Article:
The Gray Man (A Ghost Story).

Owen Lord, a sophomore studying anthropology at the University of Southern California, who hails from Charleston, South Carolina, provided two pieces of folklore for this collection.

The interview was run, amidst dinner and drinks, at the University of Southern California located Greenleaf, a popular post-class bar for many students at the prestigious institution.

Folk Type: Legend.

“Tell me a scary story Owen, I want chills!” – Stanley Kalu

STORY: um, when it was thundering outside my grandma would tell us that the Gray Man was rattling his chains. The Gray Man was this kind of ghostly figure that haunted the beaches in South Carolina. I assume she told us that because she didn’t want us to go outside but it didn’t really seem like that was why. She seemed to just love getting us scared.

Background Information: The Gray Man, according to legend, is a ghost situated on Pawleys Island, South Carolina that appears before storms and hurricanes. The first recorded sighting of the ghost was in 1822, which predates the towns’ official formation. The Gray Man is said to be the ghost of a man on his way to visit his fiancée. He was then caught in a terrible storm and died. He now roams the beach, searching for his lost lover.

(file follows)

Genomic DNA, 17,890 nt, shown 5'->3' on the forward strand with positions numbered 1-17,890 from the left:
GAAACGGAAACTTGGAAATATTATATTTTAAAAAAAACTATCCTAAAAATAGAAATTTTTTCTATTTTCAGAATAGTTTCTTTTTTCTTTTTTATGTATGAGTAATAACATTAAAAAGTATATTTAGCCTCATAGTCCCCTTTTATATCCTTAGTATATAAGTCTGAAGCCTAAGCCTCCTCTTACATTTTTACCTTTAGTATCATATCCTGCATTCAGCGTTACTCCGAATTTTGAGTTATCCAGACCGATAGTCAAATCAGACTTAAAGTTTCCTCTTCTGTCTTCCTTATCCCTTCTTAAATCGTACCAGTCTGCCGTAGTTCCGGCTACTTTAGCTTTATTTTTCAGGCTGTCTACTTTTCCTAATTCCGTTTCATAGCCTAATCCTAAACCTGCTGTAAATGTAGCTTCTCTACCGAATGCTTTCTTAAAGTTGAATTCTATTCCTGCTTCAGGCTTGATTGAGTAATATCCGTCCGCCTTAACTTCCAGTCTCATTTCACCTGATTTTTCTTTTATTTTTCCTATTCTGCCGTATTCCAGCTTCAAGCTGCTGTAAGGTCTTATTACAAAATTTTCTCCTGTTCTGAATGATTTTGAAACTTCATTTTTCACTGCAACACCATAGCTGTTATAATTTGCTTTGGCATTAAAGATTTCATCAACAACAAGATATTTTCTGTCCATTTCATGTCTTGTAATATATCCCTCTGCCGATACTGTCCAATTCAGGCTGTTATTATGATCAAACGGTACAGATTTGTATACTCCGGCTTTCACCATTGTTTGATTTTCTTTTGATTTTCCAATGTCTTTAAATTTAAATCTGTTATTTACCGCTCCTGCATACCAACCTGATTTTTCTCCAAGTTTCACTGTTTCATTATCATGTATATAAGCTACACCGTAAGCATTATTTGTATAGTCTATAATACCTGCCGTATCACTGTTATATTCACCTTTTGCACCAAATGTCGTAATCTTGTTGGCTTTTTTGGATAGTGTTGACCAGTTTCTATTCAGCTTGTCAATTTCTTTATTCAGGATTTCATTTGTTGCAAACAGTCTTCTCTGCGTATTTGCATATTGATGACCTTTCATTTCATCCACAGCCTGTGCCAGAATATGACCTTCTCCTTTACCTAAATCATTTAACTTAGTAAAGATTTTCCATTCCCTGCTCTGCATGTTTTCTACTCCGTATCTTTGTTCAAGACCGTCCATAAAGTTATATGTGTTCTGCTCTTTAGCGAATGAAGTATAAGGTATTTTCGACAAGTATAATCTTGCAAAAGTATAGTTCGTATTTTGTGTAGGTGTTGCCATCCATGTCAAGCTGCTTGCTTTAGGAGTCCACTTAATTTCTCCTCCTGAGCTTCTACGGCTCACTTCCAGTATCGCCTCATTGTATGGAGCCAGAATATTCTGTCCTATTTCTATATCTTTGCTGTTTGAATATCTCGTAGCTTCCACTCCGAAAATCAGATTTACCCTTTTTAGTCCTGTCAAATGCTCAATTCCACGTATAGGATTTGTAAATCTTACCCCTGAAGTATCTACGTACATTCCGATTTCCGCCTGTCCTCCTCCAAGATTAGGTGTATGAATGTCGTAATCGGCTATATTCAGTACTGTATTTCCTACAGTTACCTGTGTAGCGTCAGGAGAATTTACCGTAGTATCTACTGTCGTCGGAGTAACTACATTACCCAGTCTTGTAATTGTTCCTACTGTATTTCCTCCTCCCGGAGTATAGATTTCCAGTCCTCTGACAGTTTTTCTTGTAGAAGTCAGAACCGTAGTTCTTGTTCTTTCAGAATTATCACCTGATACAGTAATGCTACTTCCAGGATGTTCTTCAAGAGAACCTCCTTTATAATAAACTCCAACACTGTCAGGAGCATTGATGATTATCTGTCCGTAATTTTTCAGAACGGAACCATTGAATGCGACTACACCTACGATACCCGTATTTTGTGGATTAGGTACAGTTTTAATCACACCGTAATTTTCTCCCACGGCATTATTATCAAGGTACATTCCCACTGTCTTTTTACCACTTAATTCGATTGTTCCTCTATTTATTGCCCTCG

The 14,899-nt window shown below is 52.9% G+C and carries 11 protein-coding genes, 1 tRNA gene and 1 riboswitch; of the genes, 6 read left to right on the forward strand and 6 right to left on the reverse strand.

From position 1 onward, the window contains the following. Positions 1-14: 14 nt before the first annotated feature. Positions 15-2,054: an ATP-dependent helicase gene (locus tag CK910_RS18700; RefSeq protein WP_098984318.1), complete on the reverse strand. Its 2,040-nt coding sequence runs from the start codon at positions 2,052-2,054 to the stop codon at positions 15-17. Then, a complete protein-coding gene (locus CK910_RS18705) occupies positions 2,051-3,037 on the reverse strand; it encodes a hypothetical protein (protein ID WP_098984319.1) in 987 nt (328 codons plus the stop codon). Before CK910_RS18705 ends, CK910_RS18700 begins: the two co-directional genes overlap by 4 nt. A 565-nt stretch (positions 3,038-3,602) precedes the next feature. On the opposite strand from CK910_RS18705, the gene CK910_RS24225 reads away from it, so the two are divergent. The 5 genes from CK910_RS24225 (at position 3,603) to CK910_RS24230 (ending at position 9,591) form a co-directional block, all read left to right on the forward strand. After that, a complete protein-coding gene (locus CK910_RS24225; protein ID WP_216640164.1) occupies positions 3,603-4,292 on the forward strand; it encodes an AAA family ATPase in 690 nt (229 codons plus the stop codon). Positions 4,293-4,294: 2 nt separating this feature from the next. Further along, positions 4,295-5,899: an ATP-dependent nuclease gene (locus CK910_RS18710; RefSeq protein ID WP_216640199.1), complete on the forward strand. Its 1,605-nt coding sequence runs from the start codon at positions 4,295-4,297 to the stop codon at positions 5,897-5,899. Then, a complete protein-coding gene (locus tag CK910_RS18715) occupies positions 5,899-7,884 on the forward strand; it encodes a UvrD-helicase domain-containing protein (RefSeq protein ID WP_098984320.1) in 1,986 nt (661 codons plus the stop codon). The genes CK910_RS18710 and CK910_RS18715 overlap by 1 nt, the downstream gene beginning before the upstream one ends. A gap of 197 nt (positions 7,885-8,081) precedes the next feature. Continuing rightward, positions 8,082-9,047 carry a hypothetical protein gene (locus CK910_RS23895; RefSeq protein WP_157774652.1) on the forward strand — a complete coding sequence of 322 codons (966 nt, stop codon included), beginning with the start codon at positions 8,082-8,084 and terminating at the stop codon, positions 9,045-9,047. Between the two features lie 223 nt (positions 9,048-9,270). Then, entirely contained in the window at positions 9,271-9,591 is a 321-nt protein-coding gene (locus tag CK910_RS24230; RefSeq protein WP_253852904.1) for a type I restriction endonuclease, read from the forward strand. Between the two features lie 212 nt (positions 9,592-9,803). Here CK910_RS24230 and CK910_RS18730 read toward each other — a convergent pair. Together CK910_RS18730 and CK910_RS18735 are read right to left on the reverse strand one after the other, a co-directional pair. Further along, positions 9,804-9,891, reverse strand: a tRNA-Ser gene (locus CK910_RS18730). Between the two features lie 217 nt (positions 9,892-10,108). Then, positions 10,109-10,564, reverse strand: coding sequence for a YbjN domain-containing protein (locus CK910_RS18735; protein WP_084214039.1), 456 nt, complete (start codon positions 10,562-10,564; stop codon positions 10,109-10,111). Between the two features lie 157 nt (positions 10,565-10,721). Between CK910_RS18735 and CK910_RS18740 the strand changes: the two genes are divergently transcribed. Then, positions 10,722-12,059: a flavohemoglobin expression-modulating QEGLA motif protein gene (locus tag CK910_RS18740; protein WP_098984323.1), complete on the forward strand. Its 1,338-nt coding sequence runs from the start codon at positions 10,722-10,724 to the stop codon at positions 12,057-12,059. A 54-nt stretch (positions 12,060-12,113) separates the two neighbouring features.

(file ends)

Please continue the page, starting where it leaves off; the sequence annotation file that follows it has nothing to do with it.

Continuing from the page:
Context of Performance: As Owen mentioned, his grandmother would tell the story of the Gray Man in part to keep her grandchildren safe and indoors and, in part, for her own entertainment.

The context of Owen’s rehashing of the tale was done after our “Forms of Folklore” class taught by Tok Thompson because the both of us had a folklore collection project due.

Thoughts: I find it interesting that the ghost story tradition often uses heartbreak/lost love archetype to describe the un-dead. I suppose it reflects our societies obsession with love and, perhaps more so, the lack of it. Is a life without a partner akin to death? I’m also interested in The Gray Man’s practical function of appearing before storm. This seems to invert the tradition of a ghost being a haunting, menacing nuisance and turns it into something that actually serves the community.